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As soon as the open fault detection phase is concluded, and since the EXTEST instruction is already present in the IRs, the first vector for short-circuit fault detection may be shifted in. Since all input pins belonging to two short-circuited interconnects will see the same voltage level, it is reasonable to expect that their BS cells will capture the same logic value. Test vector generation for detection of short-circuit faults is therefore based on the principle of driving opposite logic values to the interconnects under test. For interconnects with multiple driving pins (and since the previous step has shown that no open faults are present), only one of them will be selected to drive the interconnect.

Short-circuit faults are harder to deal with, not only because of their potentially destructive effect, but also because the number of possible faults is much larger than open or stuck-at faults. The number of possible short-circuit faults among N nodes is given by 2N (N+1), growing exponentially with the dimension of the circuit. It is true that some short-circuit faults will be less likely than others (a short-circuit among all interconnects is highly improbable), but this fact is hardly relevant for test vector generation purposes. On the other hand, complete short-circuit fault detection will be possible if opposite logic values are applied to all possible interconnect pairs, since any short-circuits involving 3 or more interconnects will be detected as well. This fact brings our attention to the distinction between fault detection and fault diagnosis, the former being much simpler to achieve.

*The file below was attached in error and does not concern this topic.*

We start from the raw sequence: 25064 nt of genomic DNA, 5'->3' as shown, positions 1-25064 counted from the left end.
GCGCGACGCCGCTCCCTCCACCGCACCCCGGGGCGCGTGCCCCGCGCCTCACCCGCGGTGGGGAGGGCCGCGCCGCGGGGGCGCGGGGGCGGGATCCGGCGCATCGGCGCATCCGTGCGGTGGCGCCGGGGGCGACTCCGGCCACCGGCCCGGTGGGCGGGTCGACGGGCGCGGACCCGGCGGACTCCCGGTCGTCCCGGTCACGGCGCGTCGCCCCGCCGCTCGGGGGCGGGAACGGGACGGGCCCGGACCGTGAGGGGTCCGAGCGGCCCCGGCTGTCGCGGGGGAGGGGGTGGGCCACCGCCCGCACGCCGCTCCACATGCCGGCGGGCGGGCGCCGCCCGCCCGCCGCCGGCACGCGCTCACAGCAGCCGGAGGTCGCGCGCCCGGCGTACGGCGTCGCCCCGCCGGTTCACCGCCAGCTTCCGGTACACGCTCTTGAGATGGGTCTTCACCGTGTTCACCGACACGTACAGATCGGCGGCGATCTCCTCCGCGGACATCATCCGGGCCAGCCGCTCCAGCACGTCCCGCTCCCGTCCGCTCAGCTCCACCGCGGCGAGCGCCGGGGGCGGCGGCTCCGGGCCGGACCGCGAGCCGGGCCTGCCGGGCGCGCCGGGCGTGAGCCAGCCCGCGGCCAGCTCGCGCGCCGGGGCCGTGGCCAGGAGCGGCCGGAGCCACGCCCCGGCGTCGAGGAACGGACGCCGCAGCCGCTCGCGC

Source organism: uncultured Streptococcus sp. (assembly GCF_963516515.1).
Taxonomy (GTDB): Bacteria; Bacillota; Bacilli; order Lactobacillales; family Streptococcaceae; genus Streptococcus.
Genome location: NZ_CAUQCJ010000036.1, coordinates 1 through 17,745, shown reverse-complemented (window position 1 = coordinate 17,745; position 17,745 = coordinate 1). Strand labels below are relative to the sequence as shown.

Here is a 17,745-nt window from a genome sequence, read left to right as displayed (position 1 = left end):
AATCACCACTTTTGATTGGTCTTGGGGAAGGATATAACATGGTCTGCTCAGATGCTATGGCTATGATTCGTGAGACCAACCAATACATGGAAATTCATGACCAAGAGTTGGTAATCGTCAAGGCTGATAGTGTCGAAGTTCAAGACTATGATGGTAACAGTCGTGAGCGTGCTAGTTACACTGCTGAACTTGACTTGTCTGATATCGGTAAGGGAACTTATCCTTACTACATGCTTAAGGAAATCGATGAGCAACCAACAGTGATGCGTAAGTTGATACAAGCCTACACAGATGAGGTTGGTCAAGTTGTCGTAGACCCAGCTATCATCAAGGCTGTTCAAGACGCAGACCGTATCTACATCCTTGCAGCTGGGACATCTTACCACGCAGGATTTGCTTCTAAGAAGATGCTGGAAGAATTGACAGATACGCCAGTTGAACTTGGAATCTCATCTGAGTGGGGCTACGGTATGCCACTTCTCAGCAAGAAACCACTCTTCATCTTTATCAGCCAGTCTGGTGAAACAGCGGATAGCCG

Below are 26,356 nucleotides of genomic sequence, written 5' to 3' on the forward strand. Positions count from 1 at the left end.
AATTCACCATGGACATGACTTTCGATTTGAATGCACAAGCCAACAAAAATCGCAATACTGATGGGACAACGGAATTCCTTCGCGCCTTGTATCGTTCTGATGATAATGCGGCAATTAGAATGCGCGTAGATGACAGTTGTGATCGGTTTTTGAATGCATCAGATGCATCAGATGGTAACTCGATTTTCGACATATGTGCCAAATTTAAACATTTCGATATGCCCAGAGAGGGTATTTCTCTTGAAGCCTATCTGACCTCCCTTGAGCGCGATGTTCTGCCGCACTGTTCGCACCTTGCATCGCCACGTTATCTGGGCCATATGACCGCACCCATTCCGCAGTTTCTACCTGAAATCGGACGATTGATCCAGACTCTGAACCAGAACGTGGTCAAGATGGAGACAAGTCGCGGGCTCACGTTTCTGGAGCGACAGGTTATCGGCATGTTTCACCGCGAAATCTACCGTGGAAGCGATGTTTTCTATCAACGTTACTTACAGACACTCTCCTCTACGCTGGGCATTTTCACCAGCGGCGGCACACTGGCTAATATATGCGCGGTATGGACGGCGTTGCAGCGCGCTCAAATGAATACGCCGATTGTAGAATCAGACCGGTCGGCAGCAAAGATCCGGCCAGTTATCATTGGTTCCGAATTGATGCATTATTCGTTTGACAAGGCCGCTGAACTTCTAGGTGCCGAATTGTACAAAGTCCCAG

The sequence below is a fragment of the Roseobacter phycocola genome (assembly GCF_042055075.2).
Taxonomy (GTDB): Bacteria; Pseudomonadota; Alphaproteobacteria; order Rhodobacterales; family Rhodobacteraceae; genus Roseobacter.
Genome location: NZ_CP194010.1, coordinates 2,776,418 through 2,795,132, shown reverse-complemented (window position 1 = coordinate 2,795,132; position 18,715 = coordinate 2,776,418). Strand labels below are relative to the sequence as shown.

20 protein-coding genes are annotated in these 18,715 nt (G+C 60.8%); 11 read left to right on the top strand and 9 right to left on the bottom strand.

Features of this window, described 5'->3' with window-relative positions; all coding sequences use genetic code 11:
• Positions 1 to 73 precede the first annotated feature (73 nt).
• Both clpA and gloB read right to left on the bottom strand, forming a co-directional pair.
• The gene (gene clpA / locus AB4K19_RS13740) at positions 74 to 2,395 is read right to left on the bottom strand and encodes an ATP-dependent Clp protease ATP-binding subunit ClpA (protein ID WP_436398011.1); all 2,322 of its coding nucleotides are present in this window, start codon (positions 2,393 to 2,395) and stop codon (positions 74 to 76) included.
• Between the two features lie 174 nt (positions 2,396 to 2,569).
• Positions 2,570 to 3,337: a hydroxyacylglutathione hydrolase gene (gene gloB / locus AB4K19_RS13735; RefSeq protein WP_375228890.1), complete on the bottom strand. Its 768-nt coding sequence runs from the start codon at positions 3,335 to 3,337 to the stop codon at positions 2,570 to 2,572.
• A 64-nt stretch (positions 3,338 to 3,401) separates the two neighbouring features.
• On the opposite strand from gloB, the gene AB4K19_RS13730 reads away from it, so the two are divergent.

A large number of papers have been published describing test vector generation algorithms for detection of short-circuit faults, trading off number of vectors for diagnostic resolution. The first of these algorithms was proposed in 1974 by W. H. Kautz (not for boundary scan boards, which at the time did not exist) and uses the binary partition principle to guarantee complete fault detection with a minimum number of test vectors (and with minimum diagnostic resolution, as will be expected).

Binary partition consists of starting with a test vector that applies a logic 0 to half the interconnects and a 1 to the other half, so that any short circuit between interconnects in different halves will be detected. However, and since short-circuits among interconnects in the same half will escape detection, the procedure is again repeated, but now further dividing each half in two halves, and so on until the last partition, which leads to single interconnects. The application of this algorithm to the very simple case of a circuit with 8 interconnects is shown in figure 1.

Figure 1: The binary partition algorithm for short-circuit detection.

The binary partition algorithm guarantees complete short-circuit fault detection with the smallest number of test vectors, given by log2(N) , where N is the number of interconnects and X (ceiling of X) represents the smallest integer not lower than X (10 test vectors will therefore be able to provide 100% short-circuit fault detection in a board with 1.000 interconnects).